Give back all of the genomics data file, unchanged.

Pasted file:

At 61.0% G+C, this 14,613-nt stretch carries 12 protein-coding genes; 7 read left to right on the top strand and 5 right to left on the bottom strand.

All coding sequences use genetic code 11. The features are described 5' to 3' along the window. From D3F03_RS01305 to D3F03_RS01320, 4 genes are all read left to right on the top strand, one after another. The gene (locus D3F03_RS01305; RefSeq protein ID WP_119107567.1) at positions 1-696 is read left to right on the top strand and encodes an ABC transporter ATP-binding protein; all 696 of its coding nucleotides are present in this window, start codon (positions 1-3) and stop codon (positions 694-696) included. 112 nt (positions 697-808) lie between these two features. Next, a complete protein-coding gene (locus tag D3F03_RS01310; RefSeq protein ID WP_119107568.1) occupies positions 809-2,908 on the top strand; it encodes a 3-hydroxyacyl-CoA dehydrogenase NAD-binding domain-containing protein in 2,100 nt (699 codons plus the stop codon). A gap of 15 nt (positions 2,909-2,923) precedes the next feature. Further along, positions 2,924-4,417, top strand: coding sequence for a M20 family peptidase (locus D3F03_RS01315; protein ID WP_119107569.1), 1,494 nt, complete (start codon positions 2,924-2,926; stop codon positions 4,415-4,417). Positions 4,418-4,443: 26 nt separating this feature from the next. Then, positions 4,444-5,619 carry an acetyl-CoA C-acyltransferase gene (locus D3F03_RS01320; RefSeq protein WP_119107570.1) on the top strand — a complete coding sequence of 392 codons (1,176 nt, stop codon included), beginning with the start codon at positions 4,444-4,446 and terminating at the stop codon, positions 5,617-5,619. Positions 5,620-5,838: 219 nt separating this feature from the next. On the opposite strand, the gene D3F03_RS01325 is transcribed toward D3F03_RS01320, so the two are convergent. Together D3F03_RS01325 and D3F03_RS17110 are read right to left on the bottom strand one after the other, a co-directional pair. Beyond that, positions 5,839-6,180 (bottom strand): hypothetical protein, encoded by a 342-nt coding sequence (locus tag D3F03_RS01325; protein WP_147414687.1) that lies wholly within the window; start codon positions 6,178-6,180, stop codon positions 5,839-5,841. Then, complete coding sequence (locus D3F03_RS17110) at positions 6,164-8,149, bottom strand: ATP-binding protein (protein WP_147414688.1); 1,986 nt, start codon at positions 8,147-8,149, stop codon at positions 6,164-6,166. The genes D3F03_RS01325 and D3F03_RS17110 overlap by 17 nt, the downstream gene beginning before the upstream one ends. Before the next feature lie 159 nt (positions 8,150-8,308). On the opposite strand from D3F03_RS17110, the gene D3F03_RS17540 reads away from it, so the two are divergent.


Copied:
At 61.0% G+C, this 14,613-nt stretch carries 12 protein-coding genes; 7 read left to right on the top strand and 5 right to left on the bottom strand.

All coding sequences use genetic code 11. The features are described 5' to 3' along the window. From D3F03_RS01305 to D3F03_RS01320, 4 genes are all read left to right on the top strand, one after another. The gene (locus D3F03_RS01305; RefSeq protein ID WP_119107567.1) at positions 1-696 is read left to right on the top strand and encodes an ABC transporter ATP-binding protein; all 696 of its coding nucleotides are present in this window, start codon (positions 1-3) and stop codon (positions 694-696) included. 112 nt (positions 697-808) lie between these two features. Next, a complete protein-coding gene (locus tag D3F03_RS01310; RefSeq protein ID WP_119107568.1) occupies positions 809-2,908 on the top strand; it encodes a 3-hydroxyacyl-CoA dehydrogenase NAD-binding domain-containing protein in 2,100 nt (699 codons plus the stop codon). A gap of 15 nt (positions 2,909-2,923) precedes the next feature. Further along, positions 2,924-4,417, top strand: coding sequence for a M20 family peptidase (locus D3F03_RS01315; protein ID WP_119107569.1), 1,494 nt, complete (start codon positions 2,924-2,926; stop codon positions 4,415-4,417). Positions 4,418-4,443: 26 nt separating this feature from the next. Then, positions 4,444-5,619 carry an acetyl-CoA C-acyltransferase gene (locus D3F03_RS01320; RefSeq protein WP_119107570.1) on the top strand — a complete coding sequence of 392 codons (1,176 nt, stop codon included), beginning with the start codon at positions 4,444-4,446 and terminating at the stop codon, positions 5,617-5,619. Positions 5,620-5,838: 219 nt separating this feature from the next. On the opposite strand, the gene D3F03_RS01325 is transcribed toward D3F03_RS01320, so the two are convergent. Together D3F03_RS01325 and D3F03_RS17110 are read right to left on the bottom strand one after the other, a co-directional pair. Beyond that, positions 5,839-6,180 (bottom strand): hypothetical protein, encoded by a 342-nt coding sequence (locus tag D3F03_RS01325; protein WP_147414687.1) that lies wholly within the window; start codon positions 6,178-6,180, stop codon positions 5,839-5,841. Then, complete coding sequence (locus D3F03_RS17110) at positions 6,164-8,149, bottom strand: ATP-binding protein (protein WP_147414688.1); 1,986 nt, start codon at positions 8,147-8,149, stop codon at positions 6,164-6,166. The genes D3F03_RS01325 and D3F03_RS17110 overlap by 17 nt, the downstream gene beginning before the upstream one ends. Before the next feature lie 159 nt (positions 8,150-8,308). On the opposite strand from D3F03_RS17110, the gene D3F03_RS17540 reads away from it, so the two are divergent.